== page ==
5. Who's Going to Manage the Paint Job?
The person who comes to your house to give you an estimate may only be a representative from the paint services provider and may not even be a house painter. If that's true, you should know that up front. Ask to meet the foreman of the crew. It could take a week or more to paint the exterior of your house, and you need to get a feel for the person coordinating affairs on your property for that length of time before you sign anything.
6. What is Your Painting Process?
This question focuses on the details of the job and includes a number of related questions:
- How much prep work, including scraping, sanding, and patching holes, will be involved?
- Is priming required, and if so, will it be spot priming or will primer be applied to the whole building?
- Will you work from ladders or will you need to erect scaffolding? Scaffolding is a temporary structure installed on the outside of your house to support painters while they work.
- It's going to take more than one coat of paint for a quality makeover, obviously, but how many: two or three?
- Will the workers spray the paint or apply it by brush and roller? If spraying, what's the procedure for masking off doors and windows?
- Does the price include new caulk around doors and windows?
7. Can You Handle Lead Paint?
If your house predates 1978, there's a good chance that it has at least one coat of lead-based paint on the exterior. Lead is toxic and an environmental hazard, and any chips of lead paint that get scraped off and settle in the grass could be ingested by children or pets, leading to serious health consequences.
Before starting the painting project, the contractor should agree to test for lead paint. If the test is positive, the crew needs to take steps to gather all the paint chips and dispose of them appropriately, following local regulations. This is time-consuming and will affect the painting cost, and some contractors aren't equipped to do it, so it's something that needs to be discussed before the job starts.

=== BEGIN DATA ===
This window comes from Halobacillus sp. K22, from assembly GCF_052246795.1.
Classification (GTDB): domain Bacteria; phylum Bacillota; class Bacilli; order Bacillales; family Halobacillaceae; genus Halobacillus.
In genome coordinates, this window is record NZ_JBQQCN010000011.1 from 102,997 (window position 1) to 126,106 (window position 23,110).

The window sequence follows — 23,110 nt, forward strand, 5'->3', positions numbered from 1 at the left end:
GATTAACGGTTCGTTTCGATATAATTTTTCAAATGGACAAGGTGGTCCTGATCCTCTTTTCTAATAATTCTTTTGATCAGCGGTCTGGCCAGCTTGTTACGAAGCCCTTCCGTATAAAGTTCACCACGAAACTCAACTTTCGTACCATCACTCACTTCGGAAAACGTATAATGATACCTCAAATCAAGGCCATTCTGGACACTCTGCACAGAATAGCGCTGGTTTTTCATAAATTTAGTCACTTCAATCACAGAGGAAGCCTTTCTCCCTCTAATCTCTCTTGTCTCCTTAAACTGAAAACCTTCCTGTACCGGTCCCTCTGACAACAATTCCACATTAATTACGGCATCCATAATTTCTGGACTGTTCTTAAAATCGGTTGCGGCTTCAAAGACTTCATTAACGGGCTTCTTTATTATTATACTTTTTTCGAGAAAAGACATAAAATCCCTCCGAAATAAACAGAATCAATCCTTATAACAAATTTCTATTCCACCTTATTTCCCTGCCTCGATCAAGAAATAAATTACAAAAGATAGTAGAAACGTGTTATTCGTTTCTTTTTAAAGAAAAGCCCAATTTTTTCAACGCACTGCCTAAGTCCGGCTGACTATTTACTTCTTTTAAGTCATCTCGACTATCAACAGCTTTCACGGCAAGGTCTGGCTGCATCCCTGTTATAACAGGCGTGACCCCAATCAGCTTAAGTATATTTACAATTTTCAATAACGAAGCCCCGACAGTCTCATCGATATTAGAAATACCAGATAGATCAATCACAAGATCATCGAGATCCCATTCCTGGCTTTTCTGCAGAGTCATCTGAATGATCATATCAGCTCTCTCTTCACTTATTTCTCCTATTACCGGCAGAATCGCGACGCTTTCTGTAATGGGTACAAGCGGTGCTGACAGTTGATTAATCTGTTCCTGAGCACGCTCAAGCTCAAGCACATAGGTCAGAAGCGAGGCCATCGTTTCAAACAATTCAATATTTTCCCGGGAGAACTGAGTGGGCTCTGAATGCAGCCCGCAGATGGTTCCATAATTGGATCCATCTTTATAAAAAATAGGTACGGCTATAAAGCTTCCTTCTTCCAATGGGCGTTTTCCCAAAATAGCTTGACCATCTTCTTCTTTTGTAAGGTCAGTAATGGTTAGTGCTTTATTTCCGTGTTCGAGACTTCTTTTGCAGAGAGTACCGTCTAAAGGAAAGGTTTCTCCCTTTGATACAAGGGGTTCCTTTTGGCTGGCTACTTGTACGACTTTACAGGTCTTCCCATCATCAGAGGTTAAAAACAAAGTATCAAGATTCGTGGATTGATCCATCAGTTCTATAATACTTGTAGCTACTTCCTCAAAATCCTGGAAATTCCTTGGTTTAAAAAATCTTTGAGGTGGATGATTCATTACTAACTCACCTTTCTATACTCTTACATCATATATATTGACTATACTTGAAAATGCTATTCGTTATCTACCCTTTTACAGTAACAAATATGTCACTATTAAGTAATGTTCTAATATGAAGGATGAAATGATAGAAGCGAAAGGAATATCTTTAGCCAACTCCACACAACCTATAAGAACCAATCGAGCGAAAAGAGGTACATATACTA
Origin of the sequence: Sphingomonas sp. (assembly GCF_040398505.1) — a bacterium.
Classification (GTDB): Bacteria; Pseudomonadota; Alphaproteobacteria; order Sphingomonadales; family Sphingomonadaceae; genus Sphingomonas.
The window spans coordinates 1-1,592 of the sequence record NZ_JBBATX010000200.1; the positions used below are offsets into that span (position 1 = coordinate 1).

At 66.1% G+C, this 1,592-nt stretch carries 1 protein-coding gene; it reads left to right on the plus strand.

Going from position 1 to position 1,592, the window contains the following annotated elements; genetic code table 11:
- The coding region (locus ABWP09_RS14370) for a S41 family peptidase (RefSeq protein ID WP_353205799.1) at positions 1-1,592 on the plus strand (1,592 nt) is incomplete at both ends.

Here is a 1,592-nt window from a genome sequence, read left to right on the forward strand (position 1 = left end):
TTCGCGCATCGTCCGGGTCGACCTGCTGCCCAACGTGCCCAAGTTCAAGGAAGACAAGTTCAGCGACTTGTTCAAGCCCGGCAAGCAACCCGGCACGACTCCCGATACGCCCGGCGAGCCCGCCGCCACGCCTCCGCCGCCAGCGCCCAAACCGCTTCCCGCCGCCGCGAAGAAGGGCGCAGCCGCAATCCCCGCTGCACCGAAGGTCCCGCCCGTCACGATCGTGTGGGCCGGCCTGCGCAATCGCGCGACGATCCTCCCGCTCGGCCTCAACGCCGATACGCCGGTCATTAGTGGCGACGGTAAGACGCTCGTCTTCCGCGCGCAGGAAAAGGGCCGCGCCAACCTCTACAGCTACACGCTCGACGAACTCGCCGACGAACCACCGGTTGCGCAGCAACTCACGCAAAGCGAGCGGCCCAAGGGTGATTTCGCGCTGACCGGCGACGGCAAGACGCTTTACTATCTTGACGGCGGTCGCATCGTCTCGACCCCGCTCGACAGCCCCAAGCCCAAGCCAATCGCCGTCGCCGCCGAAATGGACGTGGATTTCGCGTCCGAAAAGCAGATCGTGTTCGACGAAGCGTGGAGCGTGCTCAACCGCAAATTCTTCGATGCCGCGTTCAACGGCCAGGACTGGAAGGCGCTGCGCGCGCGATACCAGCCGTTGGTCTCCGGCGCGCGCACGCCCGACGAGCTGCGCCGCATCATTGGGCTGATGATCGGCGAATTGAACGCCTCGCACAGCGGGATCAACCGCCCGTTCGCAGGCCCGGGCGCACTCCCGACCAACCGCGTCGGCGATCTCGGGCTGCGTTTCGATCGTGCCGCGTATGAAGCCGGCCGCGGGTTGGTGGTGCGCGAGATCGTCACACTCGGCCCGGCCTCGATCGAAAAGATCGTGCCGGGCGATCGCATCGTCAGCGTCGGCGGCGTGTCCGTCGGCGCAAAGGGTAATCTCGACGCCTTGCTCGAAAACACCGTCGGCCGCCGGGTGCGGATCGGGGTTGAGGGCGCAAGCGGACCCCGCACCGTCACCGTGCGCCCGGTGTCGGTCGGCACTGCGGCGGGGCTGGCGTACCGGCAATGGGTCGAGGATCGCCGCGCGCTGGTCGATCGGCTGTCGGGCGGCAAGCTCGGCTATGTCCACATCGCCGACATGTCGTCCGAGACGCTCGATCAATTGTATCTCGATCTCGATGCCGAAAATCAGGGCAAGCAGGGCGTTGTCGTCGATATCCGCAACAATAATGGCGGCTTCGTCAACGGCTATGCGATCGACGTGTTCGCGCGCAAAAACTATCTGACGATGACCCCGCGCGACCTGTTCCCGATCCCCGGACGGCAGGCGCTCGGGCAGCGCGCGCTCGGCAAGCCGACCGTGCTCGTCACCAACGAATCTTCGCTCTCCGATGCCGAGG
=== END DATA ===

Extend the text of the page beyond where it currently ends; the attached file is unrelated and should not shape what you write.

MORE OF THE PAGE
8. How Will You Protect the Landscape?
The paint crew needs to protect bushes, flower gardens, walkways, patios, and other landscape features from overspray, paint chips, and paint splatters. Heavy canvas drop cloths could harm delicate plants, though, so ask how the crew will provide the needed protection.
9. Do You Work in Inclement Weather?
No home painting service will work when it's raining, of course, but what about if it's windy? High winds spread overspray far and wide and force the crew to use more paint. Working in excessive heat and sun is also bad practice because heat causes new paint to dry too quickly and crack. In very cold weather, paint dries slowly and has a tendency to run and drip. Find out what the contractor's policy is concerning adverse weather conditions.
10. Do You Guarantee Your Work?
A reputable paint company will provide some kind of warranty against peeling, chipping and other defects caused by substandard materials or poor workmanship. A typical warranty for wood siding is five to seven years, while for stucco, it's a little longer — as much as 10 years.
3 Tips for Hiring a Painting Pro
1. Consider Cost
Before you call any type of contractor, you should do some research on the project to have a preliminary idea of the costs involved so you can have a realistic discussion. As far as a painting job is concerned, you should:
- Research paint prices
- Know the square-foot coverage of each product
- Know roughly the square footage of your home
- Get a general idea of what prep work will be required to get a quality finish
2. Get Multiple Estimates
It's standard practice to get more than one estimate — try to get at least three. The highest one isn't necessarily indicative of the best quality because it could mean the contractor pays the crew higher wages than others, which certainly isn't a bad thing. But beware of lowball estimates, which usually indicate fast, generic work. Above all, the best contractor for you is usually one with whom you get along because that will make it easier to iron out problems if they arise.
3. Ask for References and Credentials
Most reputable contractors will show you these without even having to ask. You should also ask to see documentation of the contractors credentials, such as a license or state registration, as well as proof of insurance.